My wife and I are currently working our way through all five seasons of Babylon 5. It’s one of the most highly acclaimed science-fiction shows ever produced for television, so not having watched it was seriously hurting my street cred as an sci-fi geek. Anyway, in one of the first season episodes, The Geometry of Shadows, the command crew of the station is presented with an odd problem.
Members of one the minor races, the Drazi, have begun fighting one another for no apparent reason, and the escalating level of violence is threatening the security of the station, so the newly promoted Commander Ivanova needs to find a solution to the problem. To do that, she needs to find out why they are fighting. As it turns out, every once in a while, the Drazis put a number of sashes in a gigantic barrel, one for each Drazi. Half of the sashes are dyed purple, the other half green, so whichever colour of sash a Drazi draws out of the barrel determines which group he belongs in. As the Drazis explain, “Where there was one Drazi people, now there are two. The two fight until there are one.”
Continue reading Why unity through enforced assimilation doesn’t work
I’ve seen meaning to make this post since I got around to finally watching Kung Fu Panda a couple of weeks ago but didn’t find the time. It’s an awesome film as its poster claims, but more importantly, it’s an awesome kung fu film, easily the best one of the year, and it was made entirely in the U.S. This makes it a great example of a point that I’ve been wanting to make. One of my pet peeves is that whenever some Chinese patriot tries to make a case for Chinese nationalism, the issue of Chinese culture and its 5,000 history invariably crops up. This is annoying for two reasons.
One, it seems to imply that Chinese culture and history is somehow better, or more special, than that of any other solely by reason of its longevity. As this old article explains, that’s a poor argument. Chinese culture is indeed worthy of attention and study, but then nearly every corner of the Earth is just as steeped in history. Chinese apologists try to make the argument that Chinese identity is unique in that it alone of all other cultural identities in the world can trace an unbroken lineage up to 5,000 years back, but as the article also explains, that relies on a rather slippery definition of what China, and what being Chinese, means.
Continue reading Culture. Who owns it?
It’s Chinese New Year and since I got to go on holiday for it last year, it’s my turn to sit it out here in the Solomon Islands. Not that I particularly mind, since to be honest, I’m not particularly fond of it as a festival. Oh, I don’t begrudge it as an annual family gathering, that aspect of it is universal enough that there’s an equivalent of it in every human culture. The Chinese New Year however has another prominent characteristic to it that’s of special annoyance to me, and that’s the whole “may you make a fortune this year” thing.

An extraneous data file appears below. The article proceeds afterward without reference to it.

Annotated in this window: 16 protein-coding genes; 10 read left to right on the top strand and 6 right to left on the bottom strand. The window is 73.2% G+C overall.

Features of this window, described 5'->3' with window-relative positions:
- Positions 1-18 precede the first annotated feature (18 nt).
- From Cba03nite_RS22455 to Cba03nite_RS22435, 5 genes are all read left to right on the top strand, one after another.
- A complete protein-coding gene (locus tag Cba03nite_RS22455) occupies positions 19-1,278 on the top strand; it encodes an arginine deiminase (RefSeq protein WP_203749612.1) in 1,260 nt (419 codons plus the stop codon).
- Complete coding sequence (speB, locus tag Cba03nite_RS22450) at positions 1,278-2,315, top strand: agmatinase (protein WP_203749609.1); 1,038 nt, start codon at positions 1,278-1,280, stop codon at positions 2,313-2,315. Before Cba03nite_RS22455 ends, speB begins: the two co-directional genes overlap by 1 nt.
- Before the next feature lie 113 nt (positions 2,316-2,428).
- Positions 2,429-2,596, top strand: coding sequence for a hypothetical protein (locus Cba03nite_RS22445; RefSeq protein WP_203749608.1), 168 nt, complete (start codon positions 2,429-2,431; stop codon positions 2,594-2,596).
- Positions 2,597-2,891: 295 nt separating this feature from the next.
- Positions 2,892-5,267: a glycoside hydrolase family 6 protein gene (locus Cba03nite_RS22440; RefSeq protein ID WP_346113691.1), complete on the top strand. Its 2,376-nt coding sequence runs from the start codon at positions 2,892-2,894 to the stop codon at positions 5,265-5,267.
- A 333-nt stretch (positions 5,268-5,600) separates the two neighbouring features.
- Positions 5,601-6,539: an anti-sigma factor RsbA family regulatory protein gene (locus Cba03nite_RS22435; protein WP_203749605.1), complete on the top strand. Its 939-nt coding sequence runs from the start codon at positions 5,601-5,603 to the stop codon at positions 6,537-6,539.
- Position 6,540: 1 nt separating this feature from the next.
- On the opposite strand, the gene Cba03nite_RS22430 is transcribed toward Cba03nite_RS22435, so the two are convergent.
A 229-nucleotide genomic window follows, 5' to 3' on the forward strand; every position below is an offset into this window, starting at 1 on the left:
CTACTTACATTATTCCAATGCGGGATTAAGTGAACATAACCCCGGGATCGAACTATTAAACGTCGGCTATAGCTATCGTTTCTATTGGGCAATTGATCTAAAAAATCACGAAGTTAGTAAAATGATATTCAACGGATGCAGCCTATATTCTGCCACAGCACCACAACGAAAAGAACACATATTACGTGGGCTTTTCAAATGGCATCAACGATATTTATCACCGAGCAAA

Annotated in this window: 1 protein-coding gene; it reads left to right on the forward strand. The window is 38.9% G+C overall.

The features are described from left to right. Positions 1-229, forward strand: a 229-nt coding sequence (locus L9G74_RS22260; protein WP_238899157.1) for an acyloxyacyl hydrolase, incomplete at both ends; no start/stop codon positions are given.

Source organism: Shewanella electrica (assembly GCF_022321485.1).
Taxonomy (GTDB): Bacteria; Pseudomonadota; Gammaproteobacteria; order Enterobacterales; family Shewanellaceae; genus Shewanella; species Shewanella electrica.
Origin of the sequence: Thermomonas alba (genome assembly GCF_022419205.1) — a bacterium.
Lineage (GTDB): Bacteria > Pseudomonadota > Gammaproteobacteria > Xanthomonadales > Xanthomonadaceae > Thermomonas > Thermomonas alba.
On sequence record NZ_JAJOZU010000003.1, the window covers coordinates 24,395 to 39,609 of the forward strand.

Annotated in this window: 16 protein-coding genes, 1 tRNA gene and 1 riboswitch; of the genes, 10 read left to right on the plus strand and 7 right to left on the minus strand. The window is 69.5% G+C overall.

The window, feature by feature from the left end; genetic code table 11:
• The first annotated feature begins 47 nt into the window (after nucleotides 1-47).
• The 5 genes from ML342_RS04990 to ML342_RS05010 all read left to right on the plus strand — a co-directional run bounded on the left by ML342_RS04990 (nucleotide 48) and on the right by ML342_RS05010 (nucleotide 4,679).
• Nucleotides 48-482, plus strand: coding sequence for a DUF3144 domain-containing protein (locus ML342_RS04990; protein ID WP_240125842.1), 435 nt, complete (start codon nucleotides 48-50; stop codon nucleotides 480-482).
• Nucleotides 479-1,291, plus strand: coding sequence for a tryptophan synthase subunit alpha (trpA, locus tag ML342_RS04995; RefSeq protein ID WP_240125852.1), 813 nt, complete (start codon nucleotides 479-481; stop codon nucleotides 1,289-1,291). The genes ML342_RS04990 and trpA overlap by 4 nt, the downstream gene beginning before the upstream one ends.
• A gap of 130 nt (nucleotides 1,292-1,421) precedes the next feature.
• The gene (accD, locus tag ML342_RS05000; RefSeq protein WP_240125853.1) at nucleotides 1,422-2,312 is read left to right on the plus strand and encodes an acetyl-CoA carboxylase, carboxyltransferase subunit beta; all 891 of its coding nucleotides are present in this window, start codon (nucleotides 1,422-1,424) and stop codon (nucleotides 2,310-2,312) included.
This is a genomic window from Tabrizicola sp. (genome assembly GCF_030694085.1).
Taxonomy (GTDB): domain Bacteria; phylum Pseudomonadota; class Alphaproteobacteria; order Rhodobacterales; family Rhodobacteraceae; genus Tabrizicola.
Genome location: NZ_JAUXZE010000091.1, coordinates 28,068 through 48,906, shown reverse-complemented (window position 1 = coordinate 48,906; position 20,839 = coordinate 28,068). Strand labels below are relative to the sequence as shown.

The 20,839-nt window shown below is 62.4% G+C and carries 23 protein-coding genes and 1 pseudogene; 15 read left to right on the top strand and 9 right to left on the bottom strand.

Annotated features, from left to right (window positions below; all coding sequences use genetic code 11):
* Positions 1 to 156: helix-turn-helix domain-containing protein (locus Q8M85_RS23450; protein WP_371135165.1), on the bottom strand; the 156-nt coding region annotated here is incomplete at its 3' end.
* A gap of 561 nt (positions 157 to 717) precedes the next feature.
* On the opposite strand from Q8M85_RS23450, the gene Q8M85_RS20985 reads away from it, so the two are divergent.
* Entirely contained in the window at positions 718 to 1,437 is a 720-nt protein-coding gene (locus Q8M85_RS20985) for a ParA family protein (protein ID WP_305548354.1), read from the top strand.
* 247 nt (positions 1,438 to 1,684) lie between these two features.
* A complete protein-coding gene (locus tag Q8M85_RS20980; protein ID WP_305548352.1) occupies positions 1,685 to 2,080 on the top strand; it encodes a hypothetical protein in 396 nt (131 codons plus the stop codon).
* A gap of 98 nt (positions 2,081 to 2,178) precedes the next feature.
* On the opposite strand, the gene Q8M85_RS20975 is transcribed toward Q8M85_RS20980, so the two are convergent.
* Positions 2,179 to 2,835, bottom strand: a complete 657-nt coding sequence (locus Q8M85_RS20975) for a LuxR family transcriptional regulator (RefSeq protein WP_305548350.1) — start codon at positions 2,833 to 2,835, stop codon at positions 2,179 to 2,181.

As a out-and-out capitalist, I have no objections to people making money. In fact, I regard making a profit as creating value for society as a whole, and respect the entrepreneurial courage and tenacity that all businesspeople must possess in order to succeed. What I’m uncomfortable with is the idea of unearned wealth, that fortunes come and go as if on a fickle and random wind without regard to hard work, strategic vision or talent. Yet the traditional Chinese New Year wishes of fortune and prosperity imply just this view of how wealth is obtained and this explains in no small part why the festival itself is so strongly associated with gambling activities from card playing to buying lottery tickets to visiting the casino at Genting Highlands. The merry faced God of Fortune is the most emblematic example of this. I can understand a God of Hard Work, or Intelligence, or Skill, or even Good Health, but Fortune?
Of course, not everyone is so crass as to wish people with the utterly materialistic “Gong Xi Fa Chai” greeting. The first time I spent Chinese New Year with my wife’s parents, I noted that they preferred to greet people by saying, “May all your endeavors this year go according to your will,” and “May you enjoy good health” and so forth. I can only hope that others can learn to be more enlightened and use a similar blessing that makes more sense than wishing for someone to have money miraculously and inexplicably fall on their heads.
This isn’t the end of my complaints about the festival either because there’s something about it that brings out the worst in celebrating Chinese. I suppose I’m in the minority on this but I find utterly bewildering the concept that the most enjoyable dinners are the most raucous ones in which it is practically impossible to actually hold a real conversation across the dinner table due to the noise from endless toasts and inevitable karaoke droning. How about a bit of real wit and culture please? What I find really annoying however is when Chinese force others to drink toasts. I generally do not drink alcohol at all, and I feel that being pressured to drink for social reasons is extremely disrespectful to me as an individual and highly offensive to me personally. And unlike most Chinese, I don’t hesitate to make my views known either. I suppose that explains why I don’t get invited to many parties.
No one can be Chinese, wherever they are in the world, and be ignorant of Louis Cha, better known as Jin Yong, if only because television production companies insist on making a new version of a series based on one of novels every few years. I’ve always personally regretted not having ever learned Chinese well enough to comfortably read the original novels. After all, I was into comic-book superheroes, sword and sorcery adventures and space opera. Kung fu fighting heroes and heroines in a fantasy version of ancient China seemed like a perfect fit.
Continue reading Wuxia in English